We've been hearing a lot in the news about the misuse by government employees of work or official email. (Think: fomer Secretary of State, Ms. Lerner at the IRS, and federal employees looking for extra-marital friends). It may lead us to think about how we or our employees use email and if it violates company policy. And, perhaps it's an opportunity to review (or create) an email policy and make sure employees understand it.
There are a number of reasons to have a policy about appropriate use of company email: liability protection, workplace productivity, company reputation, and data security. A review of best practices suggests that company email policies address the following:
1) Appropriate Use: It should be made clear that work email is to be used for business purposes, not personal. If there are exceptions for personal use, the company's policy should discuss the limits. Email policies may also be explicit about what is not acceptable, for example harrassment, discrimination, transmission of "spam," or commercial activity not related to the company. For security reasons, the policy may prohibit employees from clicking on links in unsolicited emails asking for updated information. Some policies may go beyond what not to do, and also mention expectations of certain etiquette.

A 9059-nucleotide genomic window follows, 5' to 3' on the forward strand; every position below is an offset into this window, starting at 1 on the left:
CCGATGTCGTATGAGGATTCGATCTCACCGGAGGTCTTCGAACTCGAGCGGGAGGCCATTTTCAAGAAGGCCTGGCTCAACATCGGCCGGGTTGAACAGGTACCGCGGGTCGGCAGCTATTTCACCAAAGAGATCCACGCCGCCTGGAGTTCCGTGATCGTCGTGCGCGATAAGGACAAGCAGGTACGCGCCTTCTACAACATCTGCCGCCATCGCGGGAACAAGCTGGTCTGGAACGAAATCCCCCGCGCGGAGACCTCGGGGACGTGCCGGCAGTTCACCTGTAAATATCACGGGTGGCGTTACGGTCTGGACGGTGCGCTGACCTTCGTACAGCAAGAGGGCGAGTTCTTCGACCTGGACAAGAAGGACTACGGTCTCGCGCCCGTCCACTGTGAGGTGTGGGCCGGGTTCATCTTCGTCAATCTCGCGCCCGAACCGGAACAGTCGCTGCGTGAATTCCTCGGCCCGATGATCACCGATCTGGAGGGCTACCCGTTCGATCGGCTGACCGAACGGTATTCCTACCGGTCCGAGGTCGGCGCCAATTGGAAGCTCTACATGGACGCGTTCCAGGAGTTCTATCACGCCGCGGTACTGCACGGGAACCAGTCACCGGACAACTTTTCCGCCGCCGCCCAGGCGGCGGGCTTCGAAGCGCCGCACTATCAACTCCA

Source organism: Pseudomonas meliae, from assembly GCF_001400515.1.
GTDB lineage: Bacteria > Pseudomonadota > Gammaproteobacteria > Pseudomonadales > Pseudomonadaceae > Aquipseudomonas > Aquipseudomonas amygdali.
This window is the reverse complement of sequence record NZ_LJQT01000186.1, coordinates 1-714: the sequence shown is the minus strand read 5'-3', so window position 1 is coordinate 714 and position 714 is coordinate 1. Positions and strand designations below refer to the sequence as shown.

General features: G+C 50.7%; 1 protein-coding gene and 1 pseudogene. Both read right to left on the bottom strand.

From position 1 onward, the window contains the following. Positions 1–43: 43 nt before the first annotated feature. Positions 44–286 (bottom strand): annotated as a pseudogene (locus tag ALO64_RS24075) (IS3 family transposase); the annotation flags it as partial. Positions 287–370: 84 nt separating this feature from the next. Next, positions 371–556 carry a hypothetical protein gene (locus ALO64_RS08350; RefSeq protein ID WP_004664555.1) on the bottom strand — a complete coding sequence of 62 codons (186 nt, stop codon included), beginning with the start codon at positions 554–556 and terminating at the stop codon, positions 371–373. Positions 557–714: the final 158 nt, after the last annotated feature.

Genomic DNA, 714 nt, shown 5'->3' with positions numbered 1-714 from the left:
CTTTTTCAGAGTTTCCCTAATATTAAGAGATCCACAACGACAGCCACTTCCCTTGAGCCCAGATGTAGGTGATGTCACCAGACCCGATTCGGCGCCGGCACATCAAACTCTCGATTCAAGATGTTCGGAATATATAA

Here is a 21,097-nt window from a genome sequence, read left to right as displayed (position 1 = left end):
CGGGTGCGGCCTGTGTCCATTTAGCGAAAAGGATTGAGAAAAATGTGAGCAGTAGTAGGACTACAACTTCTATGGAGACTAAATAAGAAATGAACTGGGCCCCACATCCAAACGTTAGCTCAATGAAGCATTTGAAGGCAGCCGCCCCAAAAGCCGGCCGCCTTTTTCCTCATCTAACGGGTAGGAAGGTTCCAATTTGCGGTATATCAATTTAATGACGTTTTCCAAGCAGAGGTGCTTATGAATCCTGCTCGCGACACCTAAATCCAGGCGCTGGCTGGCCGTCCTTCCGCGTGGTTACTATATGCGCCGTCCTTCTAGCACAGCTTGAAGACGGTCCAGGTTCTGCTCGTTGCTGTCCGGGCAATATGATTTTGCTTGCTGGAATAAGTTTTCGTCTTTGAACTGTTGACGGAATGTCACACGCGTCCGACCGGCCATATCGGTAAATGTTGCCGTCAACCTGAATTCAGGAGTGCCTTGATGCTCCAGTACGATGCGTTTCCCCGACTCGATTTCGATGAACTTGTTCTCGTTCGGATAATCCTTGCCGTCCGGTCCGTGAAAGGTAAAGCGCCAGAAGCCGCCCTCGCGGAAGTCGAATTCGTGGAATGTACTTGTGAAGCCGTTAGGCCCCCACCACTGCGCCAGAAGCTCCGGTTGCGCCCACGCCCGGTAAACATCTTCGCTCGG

2) Company Property: It should be clear that any email sent and received on company computers is company property and not private. The policy should explain (warn) that the employer has the right to monitor email activity sent on its email system, even if private in nature, including retreiving deleted emails off of a server.
3) Consequences: If an employee violates the email policy, consequences should be spelled out, and may include denied future access to email or work computers and/or disciplinary action up to and including termination.
As texting replaces email as a convenient and speedy form of communication, many of these tenets could be applied to that technology as well. As with any personnel policy, it is wise to seek legal counsel to ensure your policy both protects your company and complies with relevant statutes. And, of course, educating your employees on the policy and encouraging compliance are important to making the policy an effective one.